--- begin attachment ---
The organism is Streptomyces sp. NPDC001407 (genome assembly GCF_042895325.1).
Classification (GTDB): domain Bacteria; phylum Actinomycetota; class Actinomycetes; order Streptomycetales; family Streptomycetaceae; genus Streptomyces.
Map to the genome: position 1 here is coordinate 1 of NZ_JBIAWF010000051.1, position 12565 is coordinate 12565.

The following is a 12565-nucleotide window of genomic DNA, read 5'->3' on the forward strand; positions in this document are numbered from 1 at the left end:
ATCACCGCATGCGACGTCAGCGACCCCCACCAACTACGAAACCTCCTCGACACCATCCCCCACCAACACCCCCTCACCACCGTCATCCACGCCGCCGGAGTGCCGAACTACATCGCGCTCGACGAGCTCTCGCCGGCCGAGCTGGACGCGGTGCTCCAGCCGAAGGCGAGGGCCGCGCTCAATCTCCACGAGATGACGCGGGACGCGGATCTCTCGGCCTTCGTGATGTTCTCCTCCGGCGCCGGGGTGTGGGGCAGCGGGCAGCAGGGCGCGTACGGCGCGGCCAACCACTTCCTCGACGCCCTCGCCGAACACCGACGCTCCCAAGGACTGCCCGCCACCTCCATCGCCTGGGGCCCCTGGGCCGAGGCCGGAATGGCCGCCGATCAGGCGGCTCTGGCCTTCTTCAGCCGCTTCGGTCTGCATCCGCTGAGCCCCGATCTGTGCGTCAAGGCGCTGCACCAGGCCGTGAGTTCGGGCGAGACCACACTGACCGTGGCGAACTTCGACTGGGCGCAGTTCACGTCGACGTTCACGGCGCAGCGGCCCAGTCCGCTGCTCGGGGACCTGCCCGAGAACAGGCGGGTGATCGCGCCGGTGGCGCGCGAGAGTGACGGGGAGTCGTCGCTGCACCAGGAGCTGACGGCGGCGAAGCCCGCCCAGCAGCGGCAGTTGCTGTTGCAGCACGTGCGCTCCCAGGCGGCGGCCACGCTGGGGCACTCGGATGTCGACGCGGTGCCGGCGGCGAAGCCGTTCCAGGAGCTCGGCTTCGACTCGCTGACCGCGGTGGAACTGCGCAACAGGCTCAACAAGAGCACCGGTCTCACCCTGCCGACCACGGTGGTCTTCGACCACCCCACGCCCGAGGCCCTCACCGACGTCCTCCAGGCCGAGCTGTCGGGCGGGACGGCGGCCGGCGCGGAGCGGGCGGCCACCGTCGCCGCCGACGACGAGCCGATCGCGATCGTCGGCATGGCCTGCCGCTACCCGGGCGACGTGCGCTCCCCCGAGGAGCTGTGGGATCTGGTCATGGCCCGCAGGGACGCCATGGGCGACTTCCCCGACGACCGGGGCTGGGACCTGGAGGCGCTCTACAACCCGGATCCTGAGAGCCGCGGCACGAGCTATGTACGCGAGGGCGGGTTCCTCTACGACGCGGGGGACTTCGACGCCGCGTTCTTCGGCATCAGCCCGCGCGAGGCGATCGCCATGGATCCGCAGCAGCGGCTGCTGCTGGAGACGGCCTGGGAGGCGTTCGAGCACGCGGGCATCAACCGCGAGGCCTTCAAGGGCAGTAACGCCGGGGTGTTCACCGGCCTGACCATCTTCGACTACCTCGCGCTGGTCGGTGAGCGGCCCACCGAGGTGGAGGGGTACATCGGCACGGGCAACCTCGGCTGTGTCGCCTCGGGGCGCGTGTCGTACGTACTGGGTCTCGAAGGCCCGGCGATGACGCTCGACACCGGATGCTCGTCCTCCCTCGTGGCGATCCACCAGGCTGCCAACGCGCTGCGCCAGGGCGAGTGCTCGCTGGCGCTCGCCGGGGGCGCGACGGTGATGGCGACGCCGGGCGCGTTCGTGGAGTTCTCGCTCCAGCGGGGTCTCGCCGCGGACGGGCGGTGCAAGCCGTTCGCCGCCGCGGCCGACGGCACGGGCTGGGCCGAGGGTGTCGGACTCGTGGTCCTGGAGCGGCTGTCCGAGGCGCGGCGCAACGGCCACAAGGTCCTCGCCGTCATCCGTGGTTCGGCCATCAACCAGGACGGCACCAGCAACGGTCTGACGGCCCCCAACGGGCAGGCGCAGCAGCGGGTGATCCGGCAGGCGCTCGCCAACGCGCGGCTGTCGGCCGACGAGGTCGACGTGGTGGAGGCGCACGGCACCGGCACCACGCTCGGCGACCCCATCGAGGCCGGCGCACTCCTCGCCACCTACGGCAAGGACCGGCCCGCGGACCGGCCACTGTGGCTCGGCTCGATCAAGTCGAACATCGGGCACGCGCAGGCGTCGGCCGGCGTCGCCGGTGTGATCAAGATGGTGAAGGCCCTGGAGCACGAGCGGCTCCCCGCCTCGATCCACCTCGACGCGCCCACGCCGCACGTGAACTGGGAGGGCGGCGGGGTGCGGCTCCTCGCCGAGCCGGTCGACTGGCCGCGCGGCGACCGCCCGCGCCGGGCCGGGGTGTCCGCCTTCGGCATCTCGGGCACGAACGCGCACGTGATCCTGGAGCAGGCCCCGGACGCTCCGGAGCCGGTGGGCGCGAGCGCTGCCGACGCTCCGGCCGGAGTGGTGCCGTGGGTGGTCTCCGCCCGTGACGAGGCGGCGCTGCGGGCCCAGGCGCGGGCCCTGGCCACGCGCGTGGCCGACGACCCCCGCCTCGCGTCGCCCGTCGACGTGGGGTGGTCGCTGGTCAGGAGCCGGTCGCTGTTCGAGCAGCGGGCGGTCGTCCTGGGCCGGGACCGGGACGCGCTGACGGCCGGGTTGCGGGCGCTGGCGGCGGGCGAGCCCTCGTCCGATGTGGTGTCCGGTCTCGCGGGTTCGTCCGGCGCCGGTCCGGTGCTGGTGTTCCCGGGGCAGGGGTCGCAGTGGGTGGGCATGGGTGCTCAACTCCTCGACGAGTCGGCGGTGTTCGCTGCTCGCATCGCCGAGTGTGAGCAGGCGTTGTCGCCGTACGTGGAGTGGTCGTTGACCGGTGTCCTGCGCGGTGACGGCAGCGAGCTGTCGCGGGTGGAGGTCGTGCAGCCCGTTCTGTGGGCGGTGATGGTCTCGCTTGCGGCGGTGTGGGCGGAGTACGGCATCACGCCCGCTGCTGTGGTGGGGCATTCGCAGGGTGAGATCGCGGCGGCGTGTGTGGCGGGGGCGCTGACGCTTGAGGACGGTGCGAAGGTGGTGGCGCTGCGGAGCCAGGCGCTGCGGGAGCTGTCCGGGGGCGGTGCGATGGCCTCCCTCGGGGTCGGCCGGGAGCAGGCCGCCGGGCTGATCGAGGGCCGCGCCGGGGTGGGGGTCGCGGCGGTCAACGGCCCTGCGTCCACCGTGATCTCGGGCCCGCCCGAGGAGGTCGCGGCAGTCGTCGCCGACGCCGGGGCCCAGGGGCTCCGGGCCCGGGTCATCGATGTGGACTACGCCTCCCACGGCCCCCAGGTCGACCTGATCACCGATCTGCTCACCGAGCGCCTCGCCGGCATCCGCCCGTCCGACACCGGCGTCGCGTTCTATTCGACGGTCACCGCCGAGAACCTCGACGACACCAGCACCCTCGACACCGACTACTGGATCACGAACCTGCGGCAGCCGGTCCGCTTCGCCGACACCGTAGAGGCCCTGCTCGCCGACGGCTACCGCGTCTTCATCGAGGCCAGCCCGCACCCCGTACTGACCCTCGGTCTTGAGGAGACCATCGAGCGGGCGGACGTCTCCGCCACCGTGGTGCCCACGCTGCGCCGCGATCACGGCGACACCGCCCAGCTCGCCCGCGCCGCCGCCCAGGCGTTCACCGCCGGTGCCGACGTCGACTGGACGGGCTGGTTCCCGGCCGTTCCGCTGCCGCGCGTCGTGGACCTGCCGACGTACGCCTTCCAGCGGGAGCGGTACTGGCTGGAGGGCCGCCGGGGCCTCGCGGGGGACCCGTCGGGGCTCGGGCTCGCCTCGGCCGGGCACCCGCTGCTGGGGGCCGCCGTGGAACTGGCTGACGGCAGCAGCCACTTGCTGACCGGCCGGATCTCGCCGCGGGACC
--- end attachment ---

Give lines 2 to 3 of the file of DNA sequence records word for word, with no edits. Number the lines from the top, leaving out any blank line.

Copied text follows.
Classification (GTDB): domain Bacteria; phylum Actinomycetota; class Actinomycetes; order Streptomycetales; family Streptomycetaceae; genus Streptomyces.
Map to the genome: position 1 here is coordinate 1 of NZ_JBIAWF010000051.1, position 12565 is coordinate 12565.